A Comparison of Traditional and Experiential Approaches to First-Year Geomatics Instruction

I’m currently leading a research project that looks to compare two first-year Geomatics courses (GEOG 181 and the new GEOG 187). Having instructed the prior version of GEOG 181, and now designing and instructing GEOG 187, I’m trying to understand what the impact is of ‘experiential’ teaching methods on student engagement with traditionally tricky concepts, called ‘threshold concepts’. In particular, I’m interested in how students engage with the fundamental geographic concept of ‘scale’. When I talk about scale, I mean how different objects can be represented differently at various scales (local to global), and how geographers and cartographers manipulate and change how objects are visualized to communication information. This work is supported by the University of Waterloo Centre for Teaching Excellence LITE (Learning Innovation and Teaching Enhancement) Full Grant. You can read a nice writeup of the project. This research is currently underway, with data collection from two first year classes complete, and basic analysis commencing soon. I’m hoping to have some general summaries completed by next semester and look forwards to sharing the results with the broader UW community of teaching practice. In the meantime, here are a few photos of GEOG 187 and their ‘experiential’ data collection this past fall.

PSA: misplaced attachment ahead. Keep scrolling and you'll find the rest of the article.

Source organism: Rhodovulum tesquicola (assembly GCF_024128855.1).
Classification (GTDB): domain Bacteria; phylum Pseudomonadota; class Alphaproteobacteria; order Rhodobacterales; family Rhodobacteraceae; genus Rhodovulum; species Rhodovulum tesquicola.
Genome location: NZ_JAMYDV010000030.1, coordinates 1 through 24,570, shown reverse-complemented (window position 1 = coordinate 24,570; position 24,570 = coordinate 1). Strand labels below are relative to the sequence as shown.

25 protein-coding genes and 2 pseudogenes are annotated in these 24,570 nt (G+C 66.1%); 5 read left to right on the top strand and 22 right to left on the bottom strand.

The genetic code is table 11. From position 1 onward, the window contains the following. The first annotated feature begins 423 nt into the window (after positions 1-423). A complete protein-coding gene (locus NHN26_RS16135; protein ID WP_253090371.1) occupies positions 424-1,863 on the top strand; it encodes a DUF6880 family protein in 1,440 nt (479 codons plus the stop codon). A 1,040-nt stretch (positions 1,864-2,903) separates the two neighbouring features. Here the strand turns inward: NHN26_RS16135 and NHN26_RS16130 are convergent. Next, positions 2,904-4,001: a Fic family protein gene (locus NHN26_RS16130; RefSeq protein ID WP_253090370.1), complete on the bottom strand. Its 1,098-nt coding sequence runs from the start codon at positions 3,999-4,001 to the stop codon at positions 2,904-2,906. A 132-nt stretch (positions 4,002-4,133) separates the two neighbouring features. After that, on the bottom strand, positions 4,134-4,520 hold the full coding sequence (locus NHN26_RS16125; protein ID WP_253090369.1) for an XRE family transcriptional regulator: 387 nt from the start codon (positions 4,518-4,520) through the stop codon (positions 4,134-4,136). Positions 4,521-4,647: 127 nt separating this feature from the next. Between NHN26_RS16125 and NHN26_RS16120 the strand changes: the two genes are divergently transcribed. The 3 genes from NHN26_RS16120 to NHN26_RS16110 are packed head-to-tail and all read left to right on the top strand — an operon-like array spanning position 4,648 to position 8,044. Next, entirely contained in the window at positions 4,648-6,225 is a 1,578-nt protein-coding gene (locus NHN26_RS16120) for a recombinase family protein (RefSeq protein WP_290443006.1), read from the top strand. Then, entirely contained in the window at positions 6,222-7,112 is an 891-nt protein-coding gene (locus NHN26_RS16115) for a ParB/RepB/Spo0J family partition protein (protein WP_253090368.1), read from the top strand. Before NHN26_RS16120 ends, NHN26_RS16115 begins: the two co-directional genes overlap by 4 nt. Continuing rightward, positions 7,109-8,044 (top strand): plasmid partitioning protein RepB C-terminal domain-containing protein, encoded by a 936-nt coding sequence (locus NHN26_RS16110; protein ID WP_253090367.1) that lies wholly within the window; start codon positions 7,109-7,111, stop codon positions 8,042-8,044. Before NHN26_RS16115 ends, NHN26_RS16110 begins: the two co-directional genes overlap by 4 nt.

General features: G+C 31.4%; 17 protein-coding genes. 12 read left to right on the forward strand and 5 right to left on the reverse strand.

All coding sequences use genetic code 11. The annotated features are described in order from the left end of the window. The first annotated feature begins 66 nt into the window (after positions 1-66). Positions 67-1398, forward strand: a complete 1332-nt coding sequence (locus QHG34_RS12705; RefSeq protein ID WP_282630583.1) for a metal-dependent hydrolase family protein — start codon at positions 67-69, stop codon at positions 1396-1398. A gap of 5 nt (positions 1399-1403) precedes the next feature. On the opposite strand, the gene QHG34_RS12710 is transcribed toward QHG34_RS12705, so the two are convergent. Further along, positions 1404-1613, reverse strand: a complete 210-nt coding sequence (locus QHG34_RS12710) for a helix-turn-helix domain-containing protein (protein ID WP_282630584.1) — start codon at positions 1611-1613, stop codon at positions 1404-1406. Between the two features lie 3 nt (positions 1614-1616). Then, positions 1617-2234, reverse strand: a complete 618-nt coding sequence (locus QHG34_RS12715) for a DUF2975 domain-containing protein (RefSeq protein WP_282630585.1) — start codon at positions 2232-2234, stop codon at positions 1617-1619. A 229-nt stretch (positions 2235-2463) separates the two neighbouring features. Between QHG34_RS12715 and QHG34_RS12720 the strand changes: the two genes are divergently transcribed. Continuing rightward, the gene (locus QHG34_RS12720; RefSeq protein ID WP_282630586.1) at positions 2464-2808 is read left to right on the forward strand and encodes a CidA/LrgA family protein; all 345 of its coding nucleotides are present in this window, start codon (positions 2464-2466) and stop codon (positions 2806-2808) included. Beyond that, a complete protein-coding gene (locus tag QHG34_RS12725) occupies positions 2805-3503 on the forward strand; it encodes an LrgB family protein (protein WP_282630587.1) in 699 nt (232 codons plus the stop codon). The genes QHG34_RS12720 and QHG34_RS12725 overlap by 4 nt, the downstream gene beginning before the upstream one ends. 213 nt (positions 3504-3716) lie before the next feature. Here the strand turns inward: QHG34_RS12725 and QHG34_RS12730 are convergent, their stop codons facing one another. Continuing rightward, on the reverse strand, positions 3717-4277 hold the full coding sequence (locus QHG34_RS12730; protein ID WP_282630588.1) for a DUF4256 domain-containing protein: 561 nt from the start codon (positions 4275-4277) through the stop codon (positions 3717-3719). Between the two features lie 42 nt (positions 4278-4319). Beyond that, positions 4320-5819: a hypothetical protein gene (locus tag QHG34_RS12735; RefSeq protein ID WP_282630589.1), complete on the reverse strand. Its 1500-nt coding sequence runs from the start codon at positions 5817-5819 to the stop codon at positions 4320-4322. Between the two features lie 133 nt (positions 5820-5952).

Grant getting the weather balloon ready to launch (with attached camera to collect budget airphotos).
Grant getting the weather balloon ready to launch (with attached camera to collect budget airphotos).
IMG_9460
View from balloon – note the string tethering the balloon.
Aerial view of a small portion of UW campus.
Aerial view of a small portion of UW campus.
Using Fulcrumapp.com to gather point data using mobile phones
Using Fulcrumapp.com to gather point data using mobile phones
Typical photo of trees for identification.
Typical photo of trees for identification.
Infrared photo of local tree, showing leaf health.
Infrared photo of local tree, showing leaf health.
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